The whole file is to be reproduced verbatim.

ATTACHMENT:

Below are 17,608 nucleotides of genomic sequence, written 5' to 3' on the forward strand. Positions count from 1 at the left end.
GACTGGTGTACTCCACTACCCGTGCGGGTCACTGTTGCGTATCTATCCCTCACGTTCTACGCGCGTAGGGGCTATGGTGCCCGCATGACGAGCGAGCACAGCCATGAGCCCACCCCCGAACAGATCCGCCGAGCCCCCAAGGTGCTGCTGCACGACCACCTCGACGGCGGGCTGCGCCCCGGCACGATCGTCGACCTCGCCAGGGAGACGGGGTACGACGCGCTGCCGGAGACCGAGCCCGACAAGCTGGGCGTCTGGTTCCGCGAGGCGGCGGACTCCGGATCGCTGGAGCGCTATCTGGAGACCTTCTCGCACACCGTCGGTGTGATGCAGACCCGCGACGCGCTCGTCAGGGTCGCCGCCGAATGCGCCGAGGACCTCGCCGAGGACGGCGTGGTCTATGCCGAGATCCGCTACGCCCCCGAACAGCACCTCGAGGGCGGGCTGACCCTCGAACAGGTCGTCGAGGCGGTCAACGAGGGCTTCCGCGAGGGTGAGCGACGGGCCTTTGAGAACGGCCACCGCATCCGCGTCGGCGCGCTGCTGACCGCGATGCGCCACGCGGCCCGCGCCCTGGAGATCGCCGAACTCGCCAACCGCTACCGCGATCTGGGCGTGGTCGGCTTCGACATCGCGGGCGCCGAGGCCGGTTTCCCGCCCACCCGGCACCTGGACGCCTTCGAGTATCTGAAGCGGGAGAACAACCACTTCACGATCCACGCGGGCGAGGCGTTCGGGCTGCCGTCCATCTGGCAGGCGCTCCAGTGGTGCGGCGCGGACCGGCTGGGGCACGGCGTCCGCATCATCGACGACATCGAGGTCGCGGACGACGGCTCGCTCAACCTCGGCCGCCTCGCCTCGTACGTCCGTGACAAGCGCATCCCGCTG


Below are 17,608 nucleotides of genomic sequence, written 5' to 3' on the forward strand. Positions count from 1 at the left end.
GACTGGTGTACTCCACTACCCGTGCGGGTCACTGTTGCGTATCTATCCCTCACGTTCTACGCGCGTAGGGGCTATGGTGCCCGCATGACGAGCGAGCACAGCCATGAGCCCACCCCCGAACAGATCCGCCGAGCCCCCAAGGTGCTGCTGCACGACCACCTCGACGGCGGGCTGCGCCCCGGCACGATCGTCGACCTCGCCAGGGAGACGGGGTACGACGCGCTGCCGGAGACCGAGCCCGACAAGCTGGGCGTCTGGTTCCGCGAGGCGGCGGACTCCGGATCGCTGGAGCGCTATCTGGAGACCTTCTCGCACACCGTCGGTGTGATGCAGACCCGCGACGCGCTCGTCAGGGTCGCCGCCGAATGCGCCGAGGACCTCGCCGAGGACGGCGTGGTCTATGCCGAGATCCGCTACGCCCCCGAACAGCACCTCGAGGGCGGGCTGACCCTCGAACAGGTCGTCGAGGCGGTCAACGAGGGCTTCCGCGAGGGTGAGCGACGGGCCTTTGAGAACGGCCACCGCATCCGCGTCGGCGCGCTGCTGACCGCGATGCGCCACGCGGCCCGCGCCCTGGAGATCGCCGAACTCGCCAACCGCTACCGCGATCTGGGCGTGGTCGGCTTCGACATCGCGGGCGCCGAGGCCGGTTTCCCGCCCACCCGGCACCTGGACGCCTTCGAGTATCTGAAGCGGGAGAACAACCACTTCACGATCCACGCGGGCGAGGCGTTCGGGCTGCCGTCCATCTGGCAGGCGCTCCAGTGGTGCGGCGCGGACCGGCTGGGGCACGGCGTCCGCATCATCGACGACATCGAGGTCGCGGACGACGGCTCGCTCAACCTCGGCCGCCTCGCCTCGTACGTCCGTGACAAGCGCATCCCGCTG